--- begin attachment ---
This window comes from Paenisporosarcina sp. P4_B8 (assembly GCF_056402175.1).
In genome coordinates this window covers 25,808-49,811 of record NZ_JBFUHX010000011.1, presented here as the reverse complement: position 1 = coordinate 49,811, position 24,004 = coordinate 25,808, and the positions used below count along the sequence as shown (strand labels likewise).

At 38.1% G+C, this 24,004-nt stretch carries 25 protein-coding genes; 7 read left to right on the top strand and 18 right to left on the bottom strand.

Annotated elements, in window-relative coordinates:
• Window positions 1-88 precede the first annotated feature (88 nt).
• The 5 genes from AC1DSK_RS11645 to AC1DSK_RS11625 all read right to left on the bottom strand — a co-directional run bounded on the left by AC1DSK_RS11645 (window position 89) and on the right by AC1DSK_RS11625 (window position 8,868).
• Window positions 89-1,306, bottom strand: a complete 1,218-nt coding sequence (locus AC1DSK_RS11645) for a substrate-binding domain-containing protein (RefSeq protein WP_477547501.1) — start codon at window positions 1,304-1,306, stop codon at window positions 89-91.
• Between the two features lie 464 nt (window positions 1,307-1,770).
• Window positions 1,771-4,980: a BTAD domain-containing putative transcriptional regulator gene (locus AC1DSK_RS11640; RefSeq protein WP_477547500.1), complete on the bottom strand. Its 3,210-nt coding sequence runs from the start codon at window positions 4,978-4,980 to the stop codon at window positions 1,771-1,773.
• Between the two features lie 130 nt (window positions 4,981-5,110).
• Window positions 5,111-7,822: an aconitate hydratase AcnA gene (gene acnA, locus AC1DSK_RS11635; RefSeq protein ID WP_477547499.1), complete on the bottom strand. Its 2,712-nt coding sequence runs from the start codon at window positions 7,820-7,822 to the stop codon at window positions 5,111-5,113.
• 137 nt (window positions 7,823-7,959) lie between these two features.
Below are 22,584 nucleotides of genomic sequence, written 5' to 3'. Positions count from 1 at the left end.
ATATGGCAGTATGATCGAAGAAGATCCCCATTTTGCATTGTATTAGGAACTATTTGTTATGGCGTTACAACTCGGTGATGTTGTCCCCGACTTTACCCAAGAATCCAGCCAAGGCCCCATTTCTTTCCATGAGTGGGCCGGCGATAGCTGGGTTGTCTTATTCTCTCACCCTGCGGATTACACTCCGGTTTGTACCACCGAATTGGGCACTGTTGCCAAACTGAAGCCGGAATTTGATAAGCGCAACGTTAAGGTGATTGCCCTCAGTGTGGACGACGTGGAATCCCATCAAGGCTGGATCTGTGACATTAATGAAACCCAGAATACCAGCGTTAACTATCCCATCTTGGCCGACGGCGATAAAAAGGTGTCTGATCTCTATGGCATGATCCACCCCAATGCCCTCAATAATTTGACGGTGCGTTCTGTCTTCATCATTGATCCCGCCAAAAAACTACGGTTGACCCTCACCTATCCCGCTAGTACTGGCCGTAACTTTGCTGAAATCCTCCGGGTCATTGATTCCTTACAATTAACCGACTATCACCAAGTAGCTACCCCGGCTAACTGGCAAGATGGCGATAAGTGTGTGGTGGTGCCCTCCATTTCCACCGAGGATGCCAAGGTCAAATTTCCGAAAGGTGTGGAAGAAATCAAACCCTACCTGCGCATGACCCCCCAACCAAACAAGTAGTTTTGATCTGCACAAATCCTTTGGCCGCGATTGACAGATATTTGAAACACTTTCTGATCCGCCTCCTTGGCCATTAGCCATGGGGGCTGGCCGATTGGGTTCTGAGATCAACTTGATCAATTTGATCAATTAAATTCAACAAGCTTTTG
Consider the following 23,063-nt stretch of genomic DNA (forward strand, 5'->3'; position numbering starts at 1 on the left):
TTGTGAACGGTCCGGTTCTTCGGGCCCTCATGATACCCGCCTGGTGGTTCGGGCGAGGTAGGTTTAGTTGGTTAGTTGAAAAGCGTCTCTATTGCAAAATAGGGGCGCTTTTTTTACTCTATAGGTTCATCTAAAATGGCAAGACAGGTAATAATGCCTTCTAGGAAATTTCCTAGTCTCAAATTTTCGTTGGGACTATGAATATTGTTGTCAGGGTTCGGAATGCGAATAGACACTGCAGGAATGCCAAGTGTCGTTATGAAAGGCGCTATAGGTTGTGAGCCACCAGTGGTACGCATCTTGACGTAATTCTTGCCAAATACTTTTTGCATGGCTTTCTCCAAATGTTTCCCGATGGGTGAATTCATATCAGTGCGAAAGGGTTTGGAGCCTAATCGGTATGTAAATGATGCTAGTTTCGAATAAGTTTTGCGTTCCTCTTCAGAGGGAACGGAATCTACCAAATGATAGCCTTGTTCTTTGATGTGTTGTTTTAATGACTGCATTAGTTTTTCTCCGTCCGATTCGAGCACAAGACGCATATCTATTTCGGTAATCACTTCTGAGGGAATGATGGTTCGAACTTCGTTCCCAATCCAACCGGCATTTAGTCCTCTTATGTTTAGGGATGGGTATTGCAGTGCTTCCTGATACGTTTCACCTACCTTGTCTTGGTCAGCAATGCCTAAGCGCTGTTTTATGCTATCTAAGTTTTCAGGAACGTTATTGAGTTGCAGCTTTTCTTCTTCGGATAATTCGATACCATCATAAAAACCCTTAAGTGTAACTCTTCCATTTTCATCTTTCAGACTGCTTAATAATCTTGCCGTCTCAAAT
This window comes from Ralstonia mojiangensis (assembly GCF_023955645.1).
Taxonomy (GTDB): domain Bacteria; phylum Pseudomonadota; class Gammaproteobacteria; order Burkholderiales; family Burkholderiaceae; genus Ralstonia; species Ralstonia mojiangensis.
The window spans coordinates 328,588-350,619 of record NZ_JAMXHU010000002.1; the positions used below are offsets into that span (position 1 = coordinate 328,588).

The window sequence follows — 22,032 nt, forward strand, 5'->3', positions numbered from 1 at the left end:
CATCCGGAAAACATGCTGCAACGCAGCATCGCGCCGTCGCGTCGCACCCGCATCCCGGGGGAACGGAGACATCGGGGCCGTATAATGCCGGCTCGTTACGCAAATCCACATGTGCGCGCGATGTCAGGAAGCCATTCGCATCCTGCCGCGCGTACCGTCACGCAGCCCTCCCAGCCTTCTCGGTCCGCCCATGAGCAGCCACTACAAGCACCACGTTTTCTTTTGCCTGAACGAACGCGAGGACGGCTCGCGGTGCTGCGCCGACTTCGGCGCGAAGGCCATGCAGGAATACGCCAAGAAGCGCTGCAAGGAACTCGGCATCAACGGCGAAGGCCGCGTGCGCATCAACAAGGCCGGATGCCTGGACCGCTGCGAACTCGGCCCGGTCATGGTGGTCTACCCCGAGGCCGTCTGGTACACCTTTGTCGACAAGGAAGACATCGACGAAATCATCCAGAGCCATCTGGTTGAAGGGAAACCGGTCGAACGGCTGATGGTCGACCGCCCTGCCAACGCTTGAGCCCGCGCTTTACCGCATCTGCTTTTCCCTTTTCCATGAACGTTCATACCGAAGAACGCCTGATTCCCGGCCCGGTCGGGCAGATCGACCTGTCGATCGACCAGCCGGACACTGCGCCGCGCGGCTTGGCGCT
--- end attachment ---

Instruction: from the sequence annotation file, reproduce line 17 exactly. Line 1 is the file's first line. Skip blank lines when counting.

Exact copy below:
This window comes from Ralstonia mojiangensis (assembly GCF_023955645.1).